“There are a lot of people stopping in who want to learn more about the area, boating and the Yeocomico River.”
This past summer, with the help of Dockwa, the marina saw an uptick in their transient visitors cruising down from Annapolis and the Chesapeake Bay.
“We’ve enjoyed the energy and attitude they bring,” Annie said. “They’ve been so understanding while we’re still renovating, and they’ve really embraced what’s happening here and want to be a part of what we’re building.”
With more updates to come, Annie, like her grandfather, thinks the marina can become a community center once more. Her plans include revitalizing the bar and restaurant space so that they can host large events. Currently, the marina serves coffee and snacks out of a shed by the water on the weekends.
“We have music playing all day, fast wi-fi, and lots of outdoor seating,” Annie explained. “It’s like an outdoor café – with plenty of boats and endless projects that keep it entertaining, too.”
Additionally, Annie’s noticed a boom in the local Airbnb- and VRBO-style rentals industry and believes this is something she can capitalize on in the next few years. By Spring of 2022, she hopes the completion of the renovations will draw more people towards the water because The Slips is located right in the heart of it all.
“Kinsale is walkable, so we’re pretty accessible and have that in-town feel. Most marinas around here are miles down the country road.”
Despite the pandemic, the past two summers were the busiest she has ever seen the river. Plus, it’s helped many other businesses in the area, with more and more people coming from surrounding cities like Fredericksburg, Richmond, and Washington DC. Providing kayak rentals has been a great way to introduce these visitors to the river.
“People want to get out on the water,” Annie said. “They might not have experience with boats, so putting them in a kayak has been a fun way to do that. There’s a lot of wildlife and a beach just a 20-minute paddle away, so it’s easy to spend the day on the river.”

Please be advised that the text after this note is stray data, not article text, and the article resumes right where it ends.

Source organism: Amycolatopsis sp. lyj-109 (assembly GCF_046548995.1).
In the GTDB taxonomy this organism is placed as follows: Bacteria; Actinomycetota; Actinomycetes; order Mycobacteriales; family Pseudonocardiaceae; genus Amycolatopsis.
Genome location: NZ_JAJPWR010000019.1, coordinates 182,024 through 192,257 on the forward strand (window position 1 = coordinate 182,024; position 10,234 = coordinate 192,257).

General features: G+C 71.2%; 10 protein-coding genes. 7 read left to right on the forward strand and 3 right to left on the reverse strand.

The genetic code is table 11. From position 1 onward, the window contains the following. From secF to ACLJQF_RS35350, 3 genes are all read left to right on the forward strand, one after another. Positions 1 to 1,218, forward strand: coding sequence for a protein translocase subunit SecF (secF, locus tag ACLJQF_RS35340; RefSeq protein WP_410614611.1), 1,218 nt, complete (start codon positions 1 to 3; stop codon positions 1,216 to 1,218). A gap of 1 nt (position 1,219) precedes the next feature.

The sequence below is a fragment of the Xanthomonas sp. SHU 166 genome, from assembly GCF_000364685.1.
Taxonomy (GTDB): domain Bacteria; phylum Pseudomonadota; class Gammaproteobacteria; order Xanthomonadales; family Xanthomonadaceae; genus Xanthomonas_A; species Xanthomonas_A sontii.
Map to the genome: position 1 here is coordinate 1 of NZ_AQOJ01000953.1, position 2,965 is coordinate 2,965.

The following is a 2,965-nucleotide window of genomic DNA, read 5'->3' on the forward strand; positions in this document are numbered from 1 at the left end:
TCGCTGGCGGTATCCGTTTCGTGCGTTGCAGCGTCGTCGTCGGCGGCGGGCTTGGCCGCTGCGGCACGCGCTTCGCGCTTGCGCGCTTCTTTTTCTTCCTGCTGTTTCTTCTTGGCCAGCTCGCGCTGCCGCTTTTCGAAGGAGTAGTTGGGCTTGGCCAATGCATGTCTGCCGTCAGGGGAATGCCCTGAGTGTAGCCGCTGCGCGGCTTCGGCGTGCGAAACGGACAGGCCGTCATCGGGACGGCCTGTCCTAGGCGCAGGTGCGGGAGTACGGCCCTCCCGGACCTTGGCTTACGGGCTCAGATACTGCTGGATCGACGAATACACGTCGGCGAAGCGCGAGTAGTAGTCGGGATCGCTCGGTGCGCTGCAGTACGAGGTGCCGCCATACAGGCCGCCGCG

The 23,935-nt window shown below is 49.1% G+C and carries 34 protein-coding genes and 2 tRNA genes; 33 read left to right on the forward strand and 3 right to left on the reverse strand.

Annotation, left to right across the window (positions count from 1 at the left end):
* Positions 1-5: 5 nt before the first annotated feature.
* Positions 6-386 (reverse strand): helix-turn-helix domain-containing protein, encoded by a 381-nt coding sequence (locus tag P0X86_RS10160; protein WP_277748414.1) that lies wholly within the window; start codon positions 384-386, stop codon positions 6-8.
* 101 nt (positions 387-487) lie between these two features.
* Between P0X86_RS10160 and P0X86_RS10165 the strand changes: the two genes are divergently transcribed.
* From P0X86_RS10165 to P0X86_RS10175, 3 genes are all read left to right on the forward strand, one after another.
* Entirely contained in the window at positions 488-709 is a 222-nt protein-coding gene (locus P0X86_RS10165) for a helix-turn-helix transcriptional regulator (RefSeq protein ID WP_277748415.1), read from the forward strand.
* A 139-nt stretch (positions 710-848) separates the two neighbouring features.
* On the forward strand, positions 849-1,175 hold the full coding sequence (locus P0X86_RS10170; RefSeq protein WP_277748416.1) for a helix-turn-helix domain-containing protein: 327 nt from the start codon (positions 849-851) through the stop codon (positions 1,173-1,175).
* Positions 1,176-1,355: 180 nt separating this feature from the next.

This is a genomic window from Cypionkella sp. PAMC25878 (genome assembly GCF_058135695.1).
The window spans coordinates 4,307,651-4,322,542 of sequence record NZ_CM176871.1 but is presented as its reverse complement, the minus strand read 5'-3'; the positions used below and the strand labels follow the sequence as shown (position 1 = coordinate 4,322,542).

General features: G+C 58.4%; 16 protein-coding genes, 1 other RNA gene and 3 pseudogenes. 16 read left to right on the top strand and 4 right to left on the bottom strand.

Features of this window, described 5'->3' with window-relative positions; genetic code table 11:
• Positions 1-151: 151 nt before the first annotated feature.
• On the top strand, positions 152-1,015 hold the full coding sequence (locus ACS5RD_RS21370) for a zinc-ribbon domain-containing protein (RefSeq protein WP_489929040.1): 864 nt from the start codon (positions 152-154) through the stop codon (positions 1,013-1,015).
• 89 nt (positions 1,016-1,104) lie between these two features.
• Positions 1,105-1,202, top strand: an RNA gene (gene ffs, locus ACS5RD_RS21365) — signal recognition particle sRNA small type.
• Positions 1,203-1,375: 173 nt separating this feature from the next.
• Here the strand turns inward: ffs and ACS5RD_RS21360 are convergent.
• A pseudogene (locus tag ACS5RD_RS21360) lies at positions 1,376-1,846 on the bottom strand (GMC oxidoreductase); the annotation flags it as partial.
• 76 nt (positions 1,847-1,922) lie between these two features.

Eventually, Annie would love to add a hospitality component to her marina as there aren’t many hotels or lodging options in the area besides the growing Airbnb business.
“There’s an old general store and some additional buildings up the hill my grandmother still owns. We’re going to create an Airbnb apartment up there this Fall,” Annie said. “We also have an acre that’s attached to the marina property we would love to develop rental options on someday.”
She aims to encourage as many people as possible to come to Kinsale because Annie believes it’s a must-see destination.
“Many of our guests are either staying in local Airbnb’s or coming from Richmond to spend the afternoon. I think there are so many draws to Kinsale, and love encouraging it as a destination.”
Wanderlusters would all agree, to some extent, that moving away from home, even if it’s down the street, a few hours away, or across the country, is necessary for growth. Annie and I can concur once you remove yourself from familiar surroundings, the knowledge, independence, and experiences you gain are invaluable.
Around the same time as Annie, I was undergoing a similar metamorphosis. Technically, I graduated college in May of 2017, but I like to tell people it was December of 2016, four days after my 21st birthday. I went to Fitchburg State University and studied Communications Media with a concentration in Film and Video Production and a minor in English. For as long as I can remember, my dream was to tell stories. I wanted to author something–articles, books, screenplays, it didn’t matter.
At the time, because of my youth and general naivety, I thought Los Angeles was the only place I could do it, despite never been there or having any family or friends in the area. Every student in my department was required to complete a semester-long internship to graduate. Through this program, I was able to take my first steps towards that aspiration.
In the poem Harlem by Langston Hughes, he asks, “What happens to a dream deferred?” It’s a question that used to keep me tossing and turning at night. I moved to California thinking that was my dream until it wasn’t. Today, I acknowledge this short era of my life as my “first failure,” but I recognize that I came home a better person because of it.
Ultimately, Annie nor I would be the people we are today without that experience, as it’s shaped our values, ambitions, and identity well into adulthood. Sometimes our dreams must defer for this change to occur, and it’s okay. We live to dream again.
What’s your story? We’re on a mission to highlight the boating world’s entrepreneurs, small businesses, community organizations, and solo initiatives – drop us a line here to get the ball rolling.